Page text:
Today the Sami people are celebrating Sami National Day. In short: The Sami people are the native Scandinavians and sadly (frustratingly) I didn't learn much about them when I grew up. Yes, one thing - that I was supposed to be ashamed of them, and I never understood why.
Lately I've been thinking a lot about where I come from. My passport says I'm born in Jukkasjärvi, Lapland, Sweden. My drivers license is German. My language is Swedish. I have a Greek first name. My last name dates back to the 18th century and only 148 people are called Juto in Sweden. And a few outside of Sweden. My address is in Germany. I grew up in Luleå and spent a lot of time at my grandparents in and outside of Korpilombolo where they all spoke a language called Meänkieli which I never learned - I could only pick up some words here and there and sometimes understand the context. From my grandmother's side I have some Walloon heritage, something she was bullied for when she grew up. The Walloon heritage is supposed to explain why I'm not as blonde as the "typical Swede". Johan says I look "exotic", but I have no idea - I'm face blind which results in having no clue what I look like.
So, back to Sami,
a thing that was never really spoken about among my relatives, was the Sami heritage. As a kid I heard small whispers about someone on my mother's side having intercourse with a Sami person which is supposed to explain why the people on my mother's side are pretty short. The fact that I was born in Lapland, was something people could bring up when they wanted to diminish me (Sandra is a Lapp bastard). I come from a pretty narrow-minded and also sometimes very racist upbringing (not only, I come from a lot of love and tolerance as well), a bipolar mix of really really mean & bitter people and really really loving & caring people. An uncle once told me that boys are much better than girls, and I believed him my entire childhood. Despite the kind and loving people I had around me, I always wanted to leave. I didn't feel at home and was, already before I was a teenager, dreaming of living in a big city far away. I guess I was one of those who never really fit in. Thank goodness for books, music, my diary and to draw.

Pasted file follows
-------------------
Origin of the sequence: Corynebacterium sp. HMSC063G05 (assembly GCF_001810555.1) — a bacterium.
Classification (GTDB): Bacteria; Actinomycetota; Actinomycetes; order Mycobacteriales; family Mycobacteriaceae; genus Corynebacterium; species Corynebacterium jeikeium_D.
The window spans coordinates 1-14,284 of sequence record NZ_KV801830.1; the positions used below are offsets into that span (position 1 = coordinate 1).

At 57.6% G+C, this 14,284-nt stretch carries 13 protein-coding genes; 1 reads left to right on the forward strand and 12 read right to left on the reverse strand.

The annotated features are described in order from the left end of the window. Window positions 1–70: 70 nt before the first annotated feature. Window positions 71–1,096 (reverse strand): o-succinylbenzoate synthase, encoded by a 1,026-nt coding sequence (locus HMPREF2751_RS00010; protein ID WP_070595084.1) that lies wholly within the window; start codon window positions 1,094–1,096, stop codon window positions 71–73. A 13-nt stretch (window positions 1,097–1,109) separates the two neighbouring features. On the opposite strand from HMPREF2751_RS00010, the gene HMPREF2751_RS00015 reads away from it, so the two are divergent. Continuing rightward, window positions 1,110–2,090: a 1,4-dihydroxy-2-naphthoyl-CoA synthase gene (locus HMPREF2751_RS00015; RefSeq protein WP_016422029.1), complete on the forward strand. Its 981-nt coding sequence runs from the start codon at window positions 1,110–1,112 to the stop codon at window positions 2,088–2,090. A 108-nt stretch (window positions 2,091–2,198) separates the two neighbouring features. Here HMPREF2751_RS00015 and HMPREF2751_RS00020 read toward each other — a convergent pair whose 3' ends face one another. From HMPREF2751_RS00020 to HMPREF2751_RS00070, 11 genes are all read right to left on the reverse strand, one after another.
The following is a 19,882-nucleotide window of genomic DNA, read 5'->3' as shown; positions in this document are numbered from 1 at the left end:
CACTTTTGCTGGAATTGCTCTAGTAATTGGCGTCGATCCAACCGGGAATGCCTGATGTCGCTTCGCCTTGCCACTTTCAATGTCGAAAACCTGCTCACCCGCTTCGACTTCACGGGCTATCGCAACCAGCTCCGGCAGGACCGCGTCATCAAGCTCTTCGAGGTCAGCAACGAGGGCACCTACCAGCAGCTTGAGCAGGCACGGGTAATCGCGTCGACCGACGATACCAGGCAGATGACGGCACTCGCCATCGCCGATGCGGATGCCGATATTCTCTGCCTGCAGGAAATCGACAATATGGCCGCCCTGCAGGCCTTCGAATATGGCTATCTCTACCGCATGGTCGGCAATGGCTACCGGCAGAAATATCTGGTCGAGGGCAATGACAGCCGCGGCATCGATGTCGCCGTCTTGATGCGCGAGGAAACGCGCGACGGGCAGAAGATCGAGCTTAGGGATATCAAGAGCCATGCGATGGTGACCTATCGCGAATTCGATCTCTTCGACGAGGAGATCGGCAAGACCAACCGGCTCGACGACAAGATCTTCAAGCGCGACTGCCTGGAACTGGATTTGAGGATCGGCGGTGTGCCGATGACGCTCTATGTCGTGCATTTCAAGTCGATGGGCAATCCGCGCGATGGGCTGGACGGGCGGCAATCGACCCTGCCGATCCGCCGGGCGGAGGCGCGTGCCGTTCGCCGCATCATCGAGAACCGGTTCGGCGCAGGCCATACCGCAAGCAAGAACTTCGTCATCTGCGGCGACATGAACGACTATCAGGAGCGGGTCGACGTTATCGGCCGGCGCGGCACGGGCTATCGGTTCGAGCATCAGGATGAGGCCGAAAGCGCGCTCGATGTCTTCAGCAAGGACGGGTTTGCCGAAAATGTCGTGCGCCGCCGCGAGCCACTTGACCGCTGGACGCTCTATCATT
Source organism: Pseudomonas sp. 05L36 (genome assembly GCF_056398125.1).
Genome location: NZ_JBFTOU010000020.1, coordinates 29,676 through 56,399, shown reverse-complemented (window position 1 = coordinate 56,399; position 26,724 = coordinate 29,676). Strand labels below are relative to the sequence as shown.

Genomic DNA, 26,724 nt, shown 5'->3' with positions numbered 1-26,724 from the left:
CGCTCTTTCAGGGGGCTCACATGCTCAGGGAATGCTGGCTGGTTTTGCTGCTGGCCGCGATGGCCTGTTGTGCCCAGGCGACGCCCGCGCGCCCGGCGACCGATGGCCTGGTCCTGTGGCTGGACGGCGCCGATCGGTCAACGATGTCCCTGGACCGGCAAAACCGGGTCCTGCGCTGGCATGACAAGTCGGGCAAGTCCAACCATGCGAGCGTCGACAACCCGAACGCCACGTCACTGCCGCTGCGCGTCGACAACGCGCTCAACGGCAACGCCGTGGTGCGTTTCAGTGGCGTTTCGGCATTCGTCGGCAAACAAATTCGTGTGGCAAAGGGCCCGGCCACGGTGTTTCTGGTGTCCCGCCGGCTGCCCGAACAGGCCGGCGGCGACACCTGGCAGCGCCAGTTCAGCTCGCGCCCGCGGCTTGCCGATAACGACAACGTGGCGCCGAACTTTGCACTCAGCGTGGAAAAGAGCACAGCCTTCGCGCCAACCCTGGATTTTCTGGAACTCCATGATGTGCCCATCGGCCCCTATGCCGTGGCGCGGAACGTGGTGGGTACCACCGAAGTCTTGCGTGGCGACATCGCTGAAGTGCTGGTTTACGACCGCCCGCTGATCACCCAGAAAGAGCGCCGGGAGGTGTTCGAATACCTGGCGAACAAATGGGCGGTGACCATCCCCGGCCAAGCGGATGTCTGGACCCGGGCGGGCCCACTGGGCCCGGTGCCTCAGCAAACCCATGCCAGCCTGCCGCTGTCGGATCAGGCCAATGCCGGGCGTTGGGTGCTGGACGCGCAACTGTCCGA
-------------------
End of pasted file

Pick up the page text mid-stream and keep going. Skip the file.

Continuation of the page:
As a teenager I was learning 7 languages and didn't at the time really question why - of course it was to compensate the fact that I was around people who spoke a language I didn't understand. I wanted to understand! If you have kids, please give them your language.
How things have been cannot be changed, and they have led me to where I am now; living in one of the most open-minded cities in the world. Probably with some Sami heritage, for sure with some Walloon heritage and who knows what else.
I stop now, for this time :)
Happy National Day, Sami people! It makes me glad to see you getting more attention among "the others" living in Sweden, it is about time!